One of the key contributors to mental health issues is having a dysregulated nervous system. When our nervous system is dysregulated, it can cause us to respond inappropriately to events or people or circumstances and that could be both overreacting and underreacting. This is generally caused by unsolved traumas or stress responses from our past, which can then lead into mental health issues such as depression, anxiety, sleep issues, chronic fatigue and as previously mentioned inappropriate behaviours.
Some symptoms of having a dysregulated nervous system are being easily overwhelmed, crying or feeling upset for no reason or it feels like no reason. Suicidal thoughts, self harm, angry outbursts, high levels of anxiety or depression, unable
to cope with stress or disordered eating. You might just feel overly emotional like you just can tell something's not quite right.
But the good news is we can re-regulate our body and our brain by end of course our nervous system by using somatic techniques. I'm going to talk about a couple of my favourite techniques but there are so many out there. So find what works for you as always and leave the rest behind.
So the couple I want to talk about today is the first one, breath work. There are loads of different techniques you can use for breath work but starting at the basics is probably the best option if you're new to breath work. And this is simply deep breathing in through your nose, down into your belly, holding it for a moment and exhaling through your mouth and repeating.
The second one is cold therapy. So that could be of course like cold plunges like doing ice baths which are quite popular at the moment. It could also be holding or eating ice, drinking ice cold water, it would be standing in front of the fridge or an air conditioner.
I think they're probably the main ones I recommend to clients because they're so easy for us to access.
And the third example to re-regulate your nervous system is using grounding statements.
So I have noticed that this doesn't particularly work with everybody. For me personally it does work but not if I'm in an incredibly disregulated state but I thought I'd mention it anyway because it is a little bit different. So a grounding statement is quite similar to an affirmation so it's a positive statement that we repeat to suit our emotions. So they help to remind us of something that's already true and gives our body a reminder to notice the present moment. So an example of this could be I can feel my heart beating in my chest and I am safe in this moment.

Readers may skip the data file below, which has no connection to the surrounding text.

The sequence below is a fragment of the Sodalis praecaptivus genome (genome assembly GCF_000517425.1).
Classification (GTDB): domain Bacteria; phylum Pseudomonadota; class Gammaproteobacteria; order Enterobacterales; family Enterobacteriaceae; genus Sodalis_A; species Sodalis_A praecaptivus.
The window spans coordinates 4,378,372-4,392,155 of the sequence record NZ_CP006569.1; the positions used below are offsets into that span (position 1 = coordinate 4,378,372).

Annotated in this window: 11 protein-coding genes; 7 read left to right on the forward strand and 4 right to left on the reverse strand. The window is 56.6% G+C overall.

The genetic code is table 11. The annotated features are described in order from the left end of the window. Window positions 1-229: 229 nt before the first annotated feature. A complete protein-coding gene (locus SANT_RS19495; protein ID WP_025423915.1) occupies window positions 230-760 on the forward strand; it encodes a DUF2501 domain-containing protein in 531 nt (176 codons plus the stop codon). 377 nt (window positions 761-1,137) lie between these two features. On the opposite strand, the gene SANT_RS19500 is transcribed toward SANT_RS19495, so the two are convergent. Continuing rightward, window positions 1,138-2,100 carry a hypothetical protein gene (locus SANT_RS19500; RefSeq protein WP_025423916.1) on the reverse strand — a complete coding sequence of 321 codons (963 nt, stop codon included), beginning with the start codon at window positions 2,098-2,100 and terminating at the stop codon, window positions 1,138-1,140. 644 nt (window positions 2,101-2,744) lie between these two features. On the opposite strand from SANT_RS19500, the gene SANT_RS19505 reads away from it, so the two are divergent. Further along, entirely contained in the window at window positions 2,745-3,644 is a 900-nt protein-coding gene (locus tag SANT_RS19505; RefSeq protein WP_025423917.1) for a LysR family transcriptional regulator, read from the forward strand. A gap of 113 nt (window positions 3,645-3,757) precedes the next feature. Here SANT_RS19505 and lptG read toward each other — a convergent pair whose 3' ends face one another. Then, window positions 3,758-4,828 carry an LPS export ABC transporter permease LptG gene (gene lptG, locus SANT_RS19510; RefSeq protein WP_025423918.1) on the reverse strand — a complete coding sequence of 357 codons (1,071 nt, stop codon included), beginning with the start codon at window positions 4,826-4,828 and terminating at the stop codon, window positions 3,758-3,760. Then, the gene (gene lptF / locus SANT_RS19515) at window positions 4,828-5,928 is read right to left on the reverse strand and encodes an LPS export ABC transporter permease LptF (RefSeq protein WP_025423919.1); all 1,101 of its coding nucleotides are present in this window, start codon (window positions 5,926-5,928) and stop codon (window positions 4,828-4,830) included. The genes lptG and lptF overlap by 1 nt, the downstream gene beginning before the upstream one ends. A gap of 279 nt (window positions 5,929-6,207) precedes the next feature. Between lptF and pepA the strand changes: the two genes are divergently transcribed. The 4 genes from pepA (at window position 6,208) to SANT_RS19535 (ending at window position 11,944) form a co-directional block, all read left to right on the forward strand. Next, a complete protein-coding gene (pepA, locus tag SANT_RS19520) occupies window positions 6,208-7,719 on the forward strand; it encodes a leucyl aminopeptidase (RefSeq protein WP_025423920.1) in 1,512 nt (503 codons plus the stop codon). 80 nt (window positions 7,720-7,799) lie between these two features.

We are never going to be able to entirely control our nervous system. But the goal is to have a balance and hopefully, you know, hopefully allow us to move into a regulated state as quickly and as easily as possible with these tools and techniques.
As I close out today's episode, I wanted to remind you that wherever you are on your
journey, you are not broken and you do not need to be fixed.
We all have stages of life where our mental health is overwhelming and not necessarily
supported how we would like it to be as part of life.
It doesn't mean that you have failed.
It doesn't mean that you don't care.
It doesn't mean that there's something wrong with you.
It means that you are a human being having a human experience.
So as you navigate this journey and your life, keep in mind that there's so many resources
available to you and with the right support, you can overcome any obstacle.
You are strong and capable and deserving of a happy and healthy life.
Wherever you go next is up to you, but just know that I am cheering you on.
I am supporting you from afar and you've got this.
If you'd like to dive any deeper into supporting your mental health and well-being, I do have spaces available for new clients, including after hours appointments.
You can book a free chat to see if I'm the right counselor and coach for you or you can
just go ahead and book a session if you know you would like to work together.
There are links in the show notes. I am sending all of my love and all of my support and I will be in your ears again next week.
With love & support,
Shorina | Mindful Soul Collective
Counsellor & Wellbeing Coach